In a wonderful display of academic magnanimity, Isaac Barrow resigned his chair in favor of Newton, recognizing that the pupil had surpassed the master, perhaps understanding that Newton had the intellect and insight that only comes around every few generations.
Barrow circulated many of Newton’s papers in the right academic circles and ensured that his work was taken seriously.
As a child, he displayed an aptitude for mechanics, constantly tinkering and creating machines and devices, and constructing elaborate windmills, sundials and waterclocks.
This practical side would influence his later scientific work in physics and alchemy as he voraciously devoured knowledge.
While most of us remember Newton as the discoverer of gravity, his research included mathematics, optics and philosophy in a revisiting of the great polymaths of old, a body of research that led him to create his great opus.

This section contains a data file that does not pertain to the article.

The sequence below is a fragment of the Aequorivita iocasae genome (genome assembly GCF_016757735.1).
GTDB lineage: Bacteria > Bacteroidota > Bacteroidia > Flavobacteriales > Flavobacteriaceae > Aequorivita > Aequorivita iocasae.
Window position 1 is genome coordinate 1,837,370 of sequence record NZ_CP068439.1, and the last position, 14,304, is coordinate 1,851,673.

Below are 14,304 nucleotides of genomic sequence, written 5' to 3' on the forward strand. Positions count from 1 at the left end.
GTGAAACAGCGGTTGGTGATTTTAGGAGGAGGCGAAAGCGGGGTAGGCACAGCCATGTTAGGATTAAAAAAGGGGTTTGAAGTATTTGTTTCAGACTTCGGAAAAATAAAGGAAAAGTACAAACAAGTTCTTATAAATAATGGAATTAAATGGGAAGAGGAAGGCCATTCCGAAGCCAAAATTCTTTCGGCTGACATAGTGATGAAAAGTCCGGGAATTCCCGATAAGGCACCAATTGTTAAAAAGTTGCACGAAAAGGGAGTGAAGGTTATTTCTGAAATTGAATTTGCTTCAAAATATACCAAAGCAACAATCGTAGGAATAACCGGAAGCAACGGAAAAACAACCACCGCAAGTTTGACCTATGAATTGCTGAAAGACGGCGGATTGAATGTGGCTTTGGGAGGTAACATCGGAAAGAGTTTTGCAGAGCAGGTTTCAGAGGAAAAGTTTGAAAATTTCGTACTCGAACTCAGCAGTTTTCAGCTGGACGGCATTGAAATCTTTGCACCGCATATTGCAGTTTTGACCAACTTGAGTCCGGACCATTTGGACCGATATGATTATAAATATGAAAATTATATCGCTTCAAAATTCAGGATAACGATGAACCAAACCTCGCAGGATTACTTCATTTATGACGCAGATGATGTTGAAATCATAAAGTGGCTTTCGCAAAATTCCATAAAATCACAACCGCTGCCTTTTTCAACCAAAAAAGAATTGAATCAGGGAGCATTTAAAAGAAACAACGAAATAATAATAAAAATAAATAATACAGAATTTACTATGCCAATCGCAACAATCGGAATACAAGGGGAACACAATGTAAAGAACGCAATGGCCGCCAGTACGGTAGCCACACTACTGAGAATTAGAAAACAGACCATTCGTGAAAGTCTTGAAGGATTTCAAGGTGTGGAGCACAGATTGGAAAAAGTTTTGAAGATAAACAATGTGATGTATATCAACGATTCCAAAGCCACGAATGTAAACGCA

Isaac Newton really was a man who sprang from humble beginnings, as a child of an illiterate farmer, who died three months before Newton was born, but his inborn intelligence and intuition would soon see him rise out of this way of life.Upon asking Newton for his insights, Halley found that the scholar had already proved this, so Newton set about writing the proofs, giving a series of lectures and expanding them into his notable Newton’s life then took a strange turn into politics: In 1689, he was elected as the Member of Parliament for Cambridge University and he was employed by the Chancellor of the Exchequer, in 1695, as a warden responsible for prosecuting coin clippers and counterfeiters, and pursuing other financial fraudsters.Excelling at this task, Newton then became the Master of the Royal Mint, a position that he held until his death.However, during this shift in thought, one of the largest in human history, Newton followed on from Aristotle, Avicenna, Galileo, and Francis Bacon in shaping the scientific method and creating a model that dictated how the universe worked.This physical model would survive until the coming of Poincare, Einstein and General Relativity, and Newton’s methods are still widely used and are taught in schools around the world.His Mastership of the Mint was, by no means, a full-time position and his thoroughness and efficiency meant that he had plenty of free time for his academic pursuits, returning to his work on mathematics.Amongst a raft of papers, he produced further work on optics, new and updated versions of the principia, and a few other books, the .During his school years, he showed inquisitiveness and a thirst for learning, burying himself in his books and neglecting his duties on the family farm.His potential may have been wasted had his mother had her way and insisted on him becoming a member of the noble Lincolnshire farming community, but his Cambridge-educated uncle had different ideas and saw a great deal of untapped intellectual potential in the boy.Even here, fate was to take its course: During the course of his degree, the infamous Black Death sweeping through England meant that Newton had to return home for a year, due to closure of the university until 1667.It was here that he enjoyed a year of reflection and putting what he learned into practice, making his famous breakthrough when he discovered that white light was made up of many colors.